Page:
Governor Andrew M. Cuomo today urged New Yorkers to take precautions ahead of potentially dangerous heat conditions in the southern Capital Region, Mid-Hudson Valley, New York City and Long Island today through Tuesday. Hot temperatures combined with high humidity levels will yield heat indices into the mid to upper 90s in the Capital Region and Mid-Hudson Valley, and could reach 100 degrees in New York City and Long Island. People who are susceptible to heat related illnesses including young children, the elderly, those who exercise outdoors, those involved in vigorous outdoor work, and those who have respiratory diseases such as asthma should take necessary steps to stay cool as temperatures rise.
“With extreme heat in the forecast, I urge New Yorkers to take the necessary precautions to stay cool and safe,” Governor Cuomo said. “As temperatures continue to rise, check on neighbors who may need some extra help, avoid strenuous activity during the afternoon and early evening hours, and consider cooling off at one of New York’s many state parks pools or cooling centers.”
The National Weather Service has issued a Heat Advisory which remains in effect from 10 a.m. today until 8 p.m. Monday in Orange, Putnam, Rockland, northern Westchester, southern Westchester, New York City, northern Nassau and southern Nassau counties; and from noon until 9 p.m. Monday in eastern Greene, western Columbia, eastern Ulster, and western Dutchess counties.
Additionally, The New York State Department of Environmental Conservation and Department of Health issued an air quality health advisory for ozone for the New York City Metro area, which includes New York City, Westchester, and Rockland counties, and Long Island, which includes Nassau and Suffolk counties, for 11 a.m. until 11 p.m. on Sunday, August 5, and Monday, August 6. The New York State Department of Health recommends that individuals consider limiting strenuous outdoor physical activity to reduce the risk of adverse health effects. People who may be especially sensitive to the effects of elevated levels of pollutants include the very young and those with pre-existing respiratory problems such as asthma or heart disease. A toll-free Air Quality Hotline (1-800-535-1345) has been established by DEC to keep New Yorkers informed of the latest Air Quality situation. Additional information is available on DEC’s website here and the Department of Health’s website here.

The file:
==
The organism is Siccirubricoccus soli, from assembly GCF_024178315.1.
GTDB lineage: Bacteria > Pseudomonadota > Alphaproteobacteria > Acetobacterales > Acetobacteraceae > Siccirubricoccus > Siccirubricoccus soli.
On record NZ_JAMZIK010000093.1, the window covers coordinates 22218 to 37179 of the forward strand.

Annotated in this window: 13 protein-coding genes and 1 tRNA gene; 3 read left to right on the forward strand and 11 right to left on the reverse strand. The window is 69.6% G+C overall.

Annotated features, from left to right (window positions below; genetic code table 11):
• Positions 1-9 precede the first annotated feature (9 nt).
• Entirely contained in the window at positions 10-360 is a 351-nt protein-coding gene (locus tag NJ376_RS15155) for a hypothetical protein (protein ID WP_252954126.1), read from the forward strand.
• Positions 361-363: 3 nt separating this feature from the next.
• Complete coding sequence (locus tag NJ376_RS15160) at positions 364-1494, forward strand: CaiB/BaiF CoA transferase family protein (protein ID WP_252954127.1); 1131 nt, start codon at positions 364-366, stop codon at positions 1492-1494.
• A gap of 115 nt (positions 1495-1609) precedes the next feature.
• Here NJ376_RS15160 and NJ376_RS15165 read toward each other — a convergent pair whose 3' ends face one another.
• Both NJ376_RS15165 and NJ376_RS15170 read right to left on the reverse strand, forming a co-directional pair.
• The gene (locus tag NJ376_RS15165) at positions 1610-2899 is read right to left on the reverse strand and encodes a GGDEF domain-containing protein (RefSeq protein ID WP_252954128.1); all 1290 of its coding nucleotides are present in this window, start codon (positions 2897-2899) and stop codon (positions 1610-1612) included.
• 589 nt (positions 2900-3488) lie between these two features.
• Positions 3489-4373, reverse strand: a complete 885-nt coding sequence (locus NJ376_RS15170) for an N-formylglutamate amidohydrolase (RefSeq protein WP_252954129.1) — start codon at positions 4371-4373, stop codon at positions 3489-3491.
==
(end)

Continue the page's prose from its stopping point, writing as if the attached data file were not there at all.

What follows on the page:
The New York State Department of Health has created an online list of cooling centers where people can cool down on days of extreme temperatures. A list of addresses and phone numbers for cooling centers shared by local health departments and emergency management offices in each region is available here.
To help stay cool, take advantage of the many pools, beaches and spraygrounds the New York State Park system during the hot days ahead. Some popular locations include Jones Beach, Robert Moses and Sunken Meadow on Long Island, Denny Farrell Riverbank (Indoor Pool) and Gantry Plaza Spray Pad in New York City, Bear Mountain, Rockland Lake, Minnewaska, Lake Taghkanic and Taconic (Copake and Rudd Pond) in the Hudson Valley, Grafton Lakes, Saratoga Spa (Victoria Pool), Moreau Lake in the Capital District, Delta Lake in the Mohawk Valley, Green Lakes and Verona Beach in Central, Taughannock Falls and Watkins Glen in the Southern Tier, Fair Haven and Hamlin Beach in the Finger Lakes, and Fort Niagara, Evangola and Allegany (Quaker Area) in Western New York.
For a complete list of all available swim locations and places to cool off please visit www.parks.ny.gov and select a state park near you.
Excessive heat is the leading cause of preventable, weather-related deaths each year, particularly among the elderly. According to the federal Centers for Disease Control and Prevention, heat causes more than 600 preventable deaths in the United States yearly. To help New Yorkers stay safe during excessive heat the Governor offered the following tips:
People Who Should Be Aware: